Susan Miller

·Master of Fine Arts in Jewelry Design, Pratt Institute, 2012

·Bachelor of Arts in Gemology, University of California, Los Angeles, May 2005

·Editor-in-Chief, White Victoria (2018 - present)

·Write and research feature articles and profiles for print and online publication

·Contributing Writer, Modern Jeweler and Ornament

·Write and publish freelance articles for IGS and WSJ Magazine

·Jewelry Appraiser (2012 - 2020)

Natural Pearls, the emblem of sophistication and luxury, come in various sizes, shapes, styles, hues, and prices. One must be aware of specific quality grades when purchasing gem-quality pearls because most individuals are not specialists at determining the pearl's quality.

It is essential to understand pearl grading to buy gem-grade pearls at the greatest prices. Before making your final pearl jewelry purchase, it's important to understand pearl grading systems. Unfortunately, the pearl industry hasn't established a universal grading system, unlike other gems like diamonds, with a standard grading system that allows uniformity in the consumer market. Customers must buy from reliable and trustworthy pearl suppliers who uphold the highest standards for quality.

Why Pearl Grading? 

pearl grading

Before really buying pearl jewelry, it's important to understand pearl grading. It is challenging to judge the quality of pearls as ordinary people. Despite round pearls and near-round pearls being quite similar, the price difference is so considerable that grading is required in this instance as a guide to help consumers make better choices.

As there isn't a universally accepted set of norms to grade pearls, even the accepted scales can appear misleading. Since criteria differ from seller to seller, farmer to farmer, and auction to auction, they are truly inconsistent. This occasionally leads to perplexed clients who find comparing pearl jewelry on different websites challenging.

Pearl Grading System 

pearl grading

When it comes to pearl grading, what seems like an infinite number of criteria for grading methods are utilized globally. Unfortunately, there is no standardized grading system, as was previously stated.

The most popular pearl grading schemes are the following: 

· Japanese Grading (Mikimoto Grading): In addition to the unique grades of Tennyo and Hanadama, the Japanese Standard Grading system also employs an A-AAA system. Mikimoto, an idol in the pearl industry, was the one who first developed this approach. Tennyo and Hanadama grades in the Japanese Grading System demand a nacre thickness of at least 0.4 mm.

pearl grading

· Tahitian Grading System: To control the quality and reputation of the Tahitian Black Pearl, the Tahitian government originally instituted the Tahitian Standard Grading System. The main reason is to ensure proper nacre thickness and overall pearl quality.

pearl grading

· Kyllonen Grading System: The Kyllonen grading system was created to eliminate any uncertainty in the pearl grading industry. Kyllonen divides grading into strands and loose pearls. Individual beauty is rated for loose pearls, while overall beauty and matching are graded for strands.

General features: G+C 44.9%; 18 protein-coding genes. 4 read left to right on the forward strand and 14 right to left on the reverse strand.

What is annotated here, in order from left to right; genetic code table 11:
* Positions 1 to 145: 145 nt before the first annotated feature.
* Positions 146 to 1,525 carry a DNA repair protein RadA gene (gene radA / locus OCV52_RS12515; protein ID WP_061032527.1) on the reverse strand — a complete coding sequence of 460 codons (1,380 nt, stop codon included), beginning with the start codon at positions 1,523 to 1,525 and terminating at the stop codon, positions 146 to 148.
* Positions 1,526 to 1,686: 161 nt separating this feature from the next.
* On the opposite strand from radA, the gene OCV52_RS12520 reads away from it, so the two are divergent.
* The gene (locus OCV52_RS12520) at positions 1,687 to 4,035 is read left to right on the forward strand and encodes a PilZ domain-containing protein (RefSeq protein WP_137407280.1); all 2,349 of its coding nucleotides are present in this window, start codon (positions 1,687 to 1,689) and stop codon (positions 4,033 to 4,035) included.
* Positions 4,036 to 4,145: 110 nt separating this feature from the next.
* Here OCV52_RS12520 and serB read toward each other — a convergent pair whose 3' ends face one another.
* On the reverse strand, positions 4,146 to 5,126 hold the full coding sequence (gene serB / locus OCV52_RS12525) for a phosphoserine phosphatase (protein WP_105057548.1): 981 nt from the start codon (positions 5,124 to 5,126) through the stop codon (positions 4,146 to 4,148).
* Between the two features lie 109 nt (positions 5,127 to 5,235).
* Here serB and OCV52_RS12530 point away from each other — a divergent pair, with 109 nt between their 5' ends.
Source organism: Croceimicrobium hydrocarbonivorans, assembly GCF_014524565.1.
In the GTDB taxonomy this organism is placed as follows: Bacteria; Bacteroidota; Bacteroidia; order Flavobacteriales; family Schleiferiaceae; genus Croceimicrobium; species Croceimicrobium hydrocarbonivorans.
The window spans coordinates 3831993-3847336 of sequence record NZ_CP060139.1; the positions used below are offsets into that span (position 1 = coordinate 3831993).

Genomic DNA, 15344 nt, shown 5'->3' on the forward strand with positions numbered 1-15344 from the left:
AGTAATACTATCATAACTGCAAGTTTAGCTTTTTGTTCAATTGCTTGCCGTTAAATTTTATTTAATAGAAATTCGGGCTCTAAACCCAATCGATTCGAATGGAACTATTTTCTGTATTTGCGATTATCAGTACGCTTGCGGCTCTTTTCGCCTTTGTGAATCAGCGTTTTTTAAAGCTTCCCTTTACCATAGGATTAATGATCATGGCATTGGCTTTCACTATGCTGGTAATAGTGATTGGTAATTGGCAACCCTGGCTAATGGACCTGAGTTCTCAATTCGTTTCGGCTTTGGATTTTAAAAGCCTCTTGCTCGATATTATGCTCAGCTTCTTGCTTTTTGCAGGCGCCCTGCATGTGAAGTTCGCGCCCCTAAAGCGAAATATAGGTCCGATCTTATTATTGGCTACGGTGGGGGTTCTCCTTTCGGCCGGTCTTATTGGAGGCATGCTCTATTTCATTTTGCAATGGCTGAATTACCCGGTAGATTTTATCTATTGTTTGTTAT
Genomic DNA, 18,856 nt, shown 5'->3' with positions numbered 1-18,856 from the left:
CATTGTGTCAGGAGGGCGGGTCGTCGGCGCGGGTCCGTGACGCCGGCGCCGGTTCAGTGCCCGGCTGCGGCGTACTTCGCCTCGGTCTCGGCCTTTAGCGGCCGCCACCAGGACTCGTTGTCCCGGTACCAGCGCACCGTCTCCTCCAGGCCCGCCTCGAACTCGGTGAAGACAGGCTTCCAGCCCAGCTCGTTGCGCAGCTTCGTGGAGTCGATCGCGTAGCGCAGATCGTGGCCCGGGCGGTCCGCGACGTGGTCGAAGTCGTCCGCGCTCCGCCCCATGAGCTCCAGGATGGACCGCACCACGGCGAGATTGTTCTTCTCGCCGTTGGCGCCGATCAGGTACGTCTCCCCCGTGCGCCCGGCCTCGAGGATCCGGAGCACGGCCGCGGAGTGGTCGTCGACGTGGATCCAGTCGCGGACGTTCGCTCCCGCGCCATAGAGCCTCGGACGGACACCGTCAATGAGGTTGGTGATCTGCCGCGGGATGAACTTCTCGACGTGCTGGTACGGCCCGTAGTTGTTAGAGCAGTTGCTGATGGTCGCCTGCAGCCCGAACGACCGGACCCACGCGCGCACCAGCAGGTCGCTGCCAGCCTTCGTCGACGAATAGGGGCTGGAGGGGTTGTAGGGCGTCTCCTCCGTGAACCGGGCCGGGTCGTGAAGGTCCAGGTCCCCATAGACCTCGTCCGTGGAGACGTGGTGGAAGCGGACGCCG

pearl grading

· Chinese Grading System: The Chinese Standard Grading System is one of Pearl's most unclear grading systems. This results from the absence of a dominant market player or governmental body that would standardize the grading system.

pearl grading

 What Are The Major Pearl Grading Scales?

pearl grading

Pearl grading attempts to uphold strict quality controls to attain quality and confidence. Pearl graders can tell the difference between high-quality pearls and low-quality pearls by following a set of rules. Even if it takes a long time and is difficult, the procedure is well worth it. The pearl business recognizes the use of two different grading systems. The Tahitian system, also referred to as the A-D system, is one; the AAA-A system is the other. The AAA-A is the highest quality of pearls known and is valuable compared to A-D. 

All varieties of pearls can be tested with the AAA-A method; however, freshwater pearls and Akoya pearls are the most popular. The A-D System is only used for the evaluation of Tahitian pearls and South Sea pearls.

 The A-D System, or Tahitian System

A is the highest grade in this system, and D is the lowest. The AAA-A system is occasionally used in place of the A-D system, based on a French Polynesian government standard.

· A: Extremely high Luster, with flaws covering less than 10% of the surface.

· B: High to medium Luster and flaws on less than 30% of the surface. 

· C: Medium Luster and flaws on less than 60% of the surface. 

· D: The lowest grade doesn't consider the Luster, only surface flaws.

 The "AAA-A" Scale 

The pearls are graded using a scale of AAA to A, with AAA pearls being the highest.

· AAA: Almost flawless Pearls have a flash of high brilliance and have a surface that is 95% free of flaws.

· AA: High Luster and a surface that is 75% defect-free

· A: A surface with more than 25% flaws and a lower luster.